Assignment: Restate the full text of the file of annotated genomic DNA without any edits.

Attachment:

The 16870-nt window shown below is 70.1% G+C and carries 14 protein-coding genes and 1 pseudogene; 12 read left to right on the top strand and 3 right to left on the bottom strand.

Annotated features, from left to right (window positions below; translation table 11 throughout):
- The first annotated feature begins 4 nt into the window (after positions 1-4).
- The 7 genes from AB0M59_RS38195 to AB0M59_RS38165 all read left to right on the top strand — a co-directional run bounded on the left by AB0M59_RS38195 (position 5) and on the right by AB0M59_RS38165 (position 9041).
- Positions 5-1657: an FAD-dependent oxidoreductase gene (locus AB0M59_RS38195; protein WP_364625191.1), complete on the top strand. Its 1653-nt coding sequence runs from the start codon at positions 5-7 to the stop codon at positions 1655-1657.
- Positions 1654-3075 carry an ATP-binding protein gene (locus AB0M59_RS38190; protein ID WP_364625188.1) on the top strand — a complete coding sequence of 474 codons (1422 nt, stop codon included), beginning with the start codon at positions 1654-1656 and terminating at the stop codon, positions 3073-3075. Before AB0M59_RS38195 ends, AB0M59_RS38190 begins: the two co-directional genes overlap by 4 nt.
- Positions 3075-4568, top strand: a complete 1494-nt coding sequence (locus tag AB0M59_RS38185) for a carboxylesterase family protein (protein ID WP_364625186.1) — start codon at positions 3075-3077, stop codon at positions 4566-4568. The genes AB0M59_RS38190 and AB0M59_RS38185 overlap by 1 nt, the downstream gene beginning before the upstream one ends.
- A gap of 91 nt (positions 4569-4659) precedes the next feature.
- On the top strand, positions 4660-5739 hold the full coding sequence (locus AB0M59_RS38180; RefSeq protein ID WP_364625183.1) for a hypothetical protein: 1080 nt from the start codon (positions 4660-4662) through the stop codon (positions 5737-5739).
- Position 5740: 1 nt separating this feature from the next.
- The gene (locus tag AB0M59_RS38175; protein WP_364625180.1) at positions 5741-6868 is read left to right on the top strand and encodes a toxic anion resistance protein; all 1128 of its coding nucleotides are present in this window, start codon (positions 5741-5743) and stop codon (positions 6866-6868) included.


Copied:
The 16870-nt window shown below is 70.1% G+C and carries 14 protein-coding genes and 1 pseudogene; 12 read left to right on the top strand and 3 right to left on the bottom strand.

Annotated features, from left to right (window positions below; translation table 11 throughout):
- The first annotated feature begins 4 nt into the window (after positions 1-4).
- The 7 genes from AB0M59_RS38195 to AB0M59_RS38165 all read left to right on the top strand — a co-directional run bounded on the left by AB0M59_RS38195 (position 5) and on the right by AB0M59_RS38165 (position 9041).
- Positions 5-1657: an FAD-dependent oxidoreductase gene (locus AB0M59_RS38195; protein WP_364625191.1), complete on the top strand. Its 1653-nt coding sequence runs from the start codon at positions 5-7 to the stop codon at positions 1655-1657.
- Positions 1654-3075 carry an ATP-binding protein gene (locus AB0M59_RS38190; protein ID WP_364625188.1) on the top strand — a complete coding sequence of 474 codons (1422 nt, stop codon included), beginning with the start codon at positions 1654-1656 and terminating at the stop codon, positions 3073-3075. Before AB0M59_RS38195 ends, AB0M59_RS38190 begins: the two co-directional genes overlap by 4 nt.
- Positions 3075-4568, top strand: a complete 1494-nt coding sequence (locus tag AB0M59_RS38185) for a carboxylesterase family protein (protein ID WP_364625186.1) — start codon at positions 3075-3077, stop codon at positions 4566-4568. The genes AB0M59_RS38190 and AB0M59_RS38185 overlap by 1 nt, the downstream gene beginning before the upstream one ends.
- A gap of 91 nt (positions 4569-4659) precedes the next feature.
- On the top strand, positions 4660-5739 hold the full coding sequence (locus AB0M59_RS38180; RefSeq protein ID WP_364625183.1) for a hypothetical protein: 1080 nt from the start codon (positions 4660-4662) through the stop codon (positions 5737-5739).
- Position 5740: 1 nt separating this feature from the next.
- The gene (locus tag AB0M59_RS38175; protein WP_364625180.1) at positions 5741-6868 is read left to right on the top strand and encodes a toxic anion resistance protein; all 1128 of its coding nucleotides are present in this window, start codon (positions 5741-5743) and stop codon (positions 6866-6868) included.